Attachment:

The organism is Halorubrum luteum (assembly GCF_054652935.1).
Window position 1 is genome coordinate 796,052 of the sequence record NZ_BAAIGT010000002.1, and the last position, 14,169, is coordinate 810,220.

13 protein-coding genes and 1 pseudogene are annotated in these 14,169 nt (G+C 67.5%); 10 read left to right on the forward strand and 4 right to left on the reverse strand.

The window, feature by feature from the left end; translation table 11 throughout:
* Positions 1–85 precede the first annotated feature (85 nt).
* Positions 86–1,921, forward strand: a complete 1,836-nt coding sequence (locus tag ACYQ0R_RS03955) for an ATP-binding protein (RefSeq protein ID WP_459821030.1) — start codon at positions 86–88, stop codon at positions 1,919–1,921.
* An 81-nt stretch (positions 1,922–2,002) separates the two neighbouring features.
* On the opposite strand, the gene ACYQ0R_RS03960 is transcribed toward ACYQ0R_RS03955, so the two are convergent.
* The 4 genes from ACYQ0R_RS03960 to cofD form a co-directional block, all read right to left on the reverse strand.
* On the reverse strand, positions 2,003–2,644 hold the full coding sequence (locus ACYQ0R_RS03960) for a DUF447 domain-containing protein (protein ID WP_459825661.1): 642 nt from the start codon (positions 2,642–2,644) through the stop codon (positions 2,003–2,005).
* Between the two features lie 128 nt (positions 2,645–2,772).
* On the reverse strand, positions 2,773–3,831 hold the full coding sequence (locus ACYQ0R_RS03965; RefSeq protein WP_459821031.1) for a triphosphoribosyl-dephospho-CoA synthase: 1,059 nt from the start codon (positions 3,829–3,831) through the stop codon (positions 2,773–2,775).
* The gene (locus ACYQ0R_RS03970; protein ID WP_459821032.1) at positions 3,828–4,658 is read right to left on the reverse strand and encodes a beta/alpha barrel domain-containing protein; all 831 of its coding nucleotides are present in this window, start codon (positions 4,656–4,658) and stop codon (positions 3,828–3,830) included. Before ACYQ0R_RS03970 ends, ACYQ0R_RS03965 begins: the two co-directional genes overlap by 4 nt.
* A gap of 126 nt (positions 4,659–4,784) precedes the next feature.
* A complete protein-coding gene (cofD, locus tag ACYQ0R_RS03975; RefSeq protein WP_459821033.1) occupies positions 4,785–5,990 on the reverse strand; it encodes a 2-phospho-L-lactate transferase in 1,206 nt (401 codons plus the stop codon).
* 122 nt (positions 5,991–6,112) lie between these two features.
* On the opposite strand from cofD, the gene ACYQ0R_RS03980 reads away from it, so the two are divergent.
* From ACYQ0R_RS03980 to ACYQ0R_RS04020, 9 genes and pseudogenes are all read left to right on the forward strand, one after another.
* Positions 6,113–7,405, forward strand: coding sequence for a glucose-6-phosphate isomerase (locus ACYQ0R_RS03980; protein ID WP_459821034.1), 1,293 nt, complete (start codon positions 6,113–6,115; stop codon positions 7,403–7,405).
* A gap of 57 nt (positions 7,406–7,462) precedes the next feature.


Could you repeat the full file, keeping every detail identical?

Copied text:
The organism is Halorubrum luteum (assembly GCF_054652935.1).
Window position 1 is genome coordinate 796,052 of the sequence record NZ_BAAIGT010000002.1, and the last position, 14,169, is coordinate 810,220.

13 protein-coding genes and 1 pseudogene are annotated in these 14,169 nt (G+C 67.5%); 10 read left to right on the forward strand and 4 right to left on the reverse strand.

The window, feature by feature from the left end; translation table 11 throughout:
* Positions 1–85 precede the first annotated feature (85 nt).
* Positions 86–1,921, forward strand: a complete 1,836-nt coding sequence (locus tag ACYQ0R_RS03955) for an ATP-binding protein (RefSeq protein ID WP_459821030.1) — start codon at positions 86–88, stop codon at positions 1,919–1,921.
* An 81-nt stretch (positions 1,922–2,002) separates the two neighbouring features.
* On the opposite strand, the gene ACYQ0R_RS03960 is transcribed toward ACYQ0R_RS03955, so the two are convergent.
* The 4 genes from ACYQ0R_RS03960 to cofD form a co-directional block, all read right to left on the reverse strand.
* On the reverse strand, positions 2,003–2,644 hold the full coding sequence (locus ACYQ0R_RS03960) for a DUF447 domain-containing protein (protein ID WP_459825661.1): 642 nt from the start codon (positions 2,642–2,644) through the stop codon (positions 2,003–2,005).
* Between the two features lie 128 nt (positions 2,645–2,772).
* On the reverse strand, positions 2,773–3,831 hold the full coding sequence (locus ACYQ0R_RS03965; RefSeq protein WP_459821031.1) for a triphosphoribosyl-dephospho-CoA synthase: 1,059 nt from the start codon (positions 3,829–3,831) through the stop codon (positions 2,773–2,775).
* The gene (locus ACYQ0R_RS03970; protein ID WP_459821032.1) at positions 3,828–4,658 is read right to left on the reverse strand and encodes a beta/alpha barrel domain-containing protein; all 831 of its coding nucleotides are present in this window, start codon (positions 4,656–4,658) and stop codon (positions 3,828–3,830) included. Before ACYQ0R_RS03970 ends, ACYQ0R_RS03965 begins: the two co-directional genes overlap by 4 nt.
* A gap of 126 nt (positions 4,659–4,784) precedes the next feature.
* A complete protein-coding gene (cofD, locus tag ACYQ0R_RS03975; RefSeq protein WP_459821033.1) occupies positions 4,785–5,990 on the reverse strand; it encodes a 2-phospho-L-lactate transferase in 1,206 nt (401 codons plus the stop codon).
* 122 nt (positions 5,991–6,112) lie between these two features.
* On the opposite strand from cofD, the gene ACYQ0R_RS03980 reads away from it, so the two are divergent.
* From ACYQ0R_RS03980 to ACYQ0R_RS04020, 9 genes and pseudogenes are all read left to right on the forward strand, one after another.
* Positions 6,113–7,405, forward strand: coding sequence for a glucose-6-phosphate isomerase (locus ACYQ0R_RS03980; protein ID WP_459821034.1), 1,293 nt, complete (start codon positions 6,113–6,115; stop codon positions 7,403–7,405).
* A gap of 57 nt (positions 7,406–7,462) precedes the next feature.